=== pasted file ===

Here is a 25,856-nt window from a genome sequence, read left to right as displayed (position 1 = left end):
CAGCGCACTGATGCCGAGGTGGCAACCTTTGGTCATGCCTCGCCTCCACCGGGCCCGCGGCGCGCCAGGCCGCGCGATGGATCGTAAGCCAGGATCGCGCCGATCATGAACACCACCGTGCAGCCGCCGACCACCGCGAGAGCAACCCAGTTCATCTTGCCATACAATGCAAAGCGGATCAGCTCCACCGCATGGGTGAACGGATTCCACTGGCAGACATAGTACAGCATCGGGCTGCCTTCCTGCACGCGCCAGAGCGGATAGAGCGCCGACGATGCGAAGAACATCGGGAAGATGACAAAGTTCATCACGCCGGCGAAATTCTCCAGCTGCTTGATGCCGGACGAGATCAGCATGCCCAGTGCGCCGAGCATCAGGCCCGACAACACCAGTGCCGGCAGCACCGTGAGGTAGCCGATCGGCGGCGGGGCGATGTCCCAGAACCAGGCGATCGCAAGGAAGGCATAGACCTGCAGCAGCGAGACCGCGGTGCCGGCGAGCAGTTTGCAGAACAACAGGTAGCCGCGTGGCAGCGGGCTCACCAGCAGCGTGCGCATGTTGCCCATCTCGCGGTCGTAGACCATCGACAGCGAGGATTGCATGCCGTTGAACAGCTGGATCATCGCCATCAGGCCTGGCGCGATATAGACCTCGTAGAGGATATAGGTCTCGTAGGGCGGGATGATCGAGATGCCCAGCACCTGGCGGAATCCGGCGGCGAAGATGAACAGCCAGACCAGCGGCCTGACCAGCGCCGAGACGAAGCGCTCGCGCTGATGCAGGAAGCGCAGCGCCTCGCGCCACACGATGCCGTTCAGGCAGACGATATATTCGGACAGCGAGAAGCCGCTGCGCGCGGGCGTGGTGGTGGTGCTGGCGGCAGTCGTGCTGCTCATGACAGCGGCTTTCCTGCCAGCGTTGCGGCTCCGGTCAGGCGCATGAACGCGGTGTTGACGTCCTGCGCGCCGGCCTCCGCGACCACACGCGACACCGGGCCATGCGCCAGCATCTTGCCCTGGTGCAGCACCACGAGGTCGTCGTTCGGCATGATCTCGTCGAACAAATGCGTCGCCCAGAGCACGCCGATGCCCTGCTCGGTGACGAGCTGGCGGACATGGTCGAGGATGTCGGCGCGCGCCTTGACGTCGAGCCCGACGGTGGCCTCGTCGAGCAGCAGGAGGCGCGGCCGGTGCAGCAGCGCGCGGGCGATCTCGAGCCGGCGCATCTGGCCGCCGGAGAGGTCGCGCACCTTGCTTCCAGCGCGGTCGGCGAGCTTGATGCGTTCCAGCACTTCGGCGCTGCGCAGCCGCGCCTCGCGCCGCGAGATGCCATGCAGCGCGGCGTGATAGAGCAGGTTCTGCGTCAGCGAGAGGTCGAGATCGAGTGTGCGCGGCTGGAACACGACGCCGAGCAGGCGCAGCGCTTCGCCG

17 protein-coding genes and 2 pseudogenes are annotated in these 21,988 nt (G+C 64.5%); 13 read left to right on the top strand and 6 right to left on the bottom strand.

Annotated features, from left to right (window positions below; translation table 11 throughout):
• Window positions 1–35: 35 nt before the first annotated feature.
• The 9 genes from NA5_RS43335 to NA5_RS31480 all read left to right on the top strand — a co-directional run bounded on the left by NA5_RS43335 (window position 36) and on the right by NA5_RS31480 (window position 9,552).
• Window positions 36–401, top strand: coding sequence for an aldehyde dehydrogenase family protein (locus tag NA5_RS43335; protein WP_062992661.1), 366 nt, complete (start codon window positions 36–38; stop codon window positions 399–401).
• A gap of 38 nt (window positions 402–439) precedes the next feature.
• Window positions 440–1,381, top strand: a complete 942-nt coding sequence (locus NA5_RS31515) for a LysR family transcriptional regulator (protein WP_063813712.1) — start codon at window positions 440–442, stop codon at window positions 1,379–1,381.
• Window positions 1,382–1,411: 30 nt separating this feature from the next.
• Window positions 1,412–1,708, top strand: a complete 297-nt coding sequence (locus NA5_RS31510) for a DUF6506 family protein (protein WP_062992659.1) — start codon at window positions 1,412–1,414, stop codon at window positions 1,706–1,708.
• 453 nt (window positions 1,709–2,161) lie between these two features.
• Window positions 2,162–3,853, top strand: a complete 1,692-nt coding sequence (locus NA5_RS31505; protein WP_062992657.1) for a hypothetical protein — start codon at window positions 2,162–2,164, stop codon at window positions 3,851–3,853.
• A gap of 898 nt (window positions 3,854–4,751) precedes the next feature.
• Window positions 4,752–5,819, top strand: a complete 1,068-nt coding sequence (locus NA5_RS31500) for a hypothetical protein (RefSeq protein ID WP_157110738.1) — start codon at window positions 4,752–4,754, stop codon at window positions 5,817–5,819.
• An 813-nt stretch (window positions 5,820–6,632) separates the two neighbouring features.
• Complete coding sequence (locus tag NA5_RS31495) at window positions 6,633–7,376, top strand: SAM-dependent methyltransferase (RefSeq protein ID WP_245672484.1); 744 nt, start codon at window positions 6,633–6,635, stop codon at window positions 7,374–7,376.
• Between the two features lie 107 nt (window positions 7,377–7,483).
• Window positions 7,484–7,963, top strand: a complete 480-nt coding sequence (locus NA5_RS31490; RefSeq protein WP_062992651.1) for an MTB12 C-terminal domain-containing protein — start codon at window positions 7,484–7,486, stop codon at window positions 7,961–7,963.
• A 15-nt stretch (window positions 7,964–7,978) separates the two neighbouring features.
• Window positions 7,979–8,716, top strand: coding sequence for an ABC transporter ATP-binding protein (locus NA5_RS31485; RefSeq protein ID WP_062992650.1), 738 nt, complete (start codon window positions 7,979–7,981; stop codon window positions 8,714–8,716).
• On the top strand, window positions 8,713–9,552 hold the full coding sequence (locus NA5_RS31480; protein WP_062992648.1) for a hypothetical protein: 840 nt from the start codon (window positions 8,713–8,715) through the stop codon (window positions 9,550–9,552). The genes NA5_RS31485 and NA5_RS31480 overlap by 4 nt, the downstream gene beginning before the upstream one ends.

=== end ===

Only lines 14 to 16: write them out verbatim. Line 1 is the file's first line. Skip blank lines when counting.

• A gap of 898 nt (window positions 3,854–4,751) precedes the next feature.
• Window positions 4,752–5,819, top strand: a complete 1,068-nt coding sequence (locus NA5_RS31500) for a hypothetical protein (RefSeq protein ID WP_157110738.1) — start codon at window positions 4,752–4,754, stop codon at window positions 5,817–5,819.
• An 813-nt stretch (window positions 5,820–6,632) separates the two neighbouring features.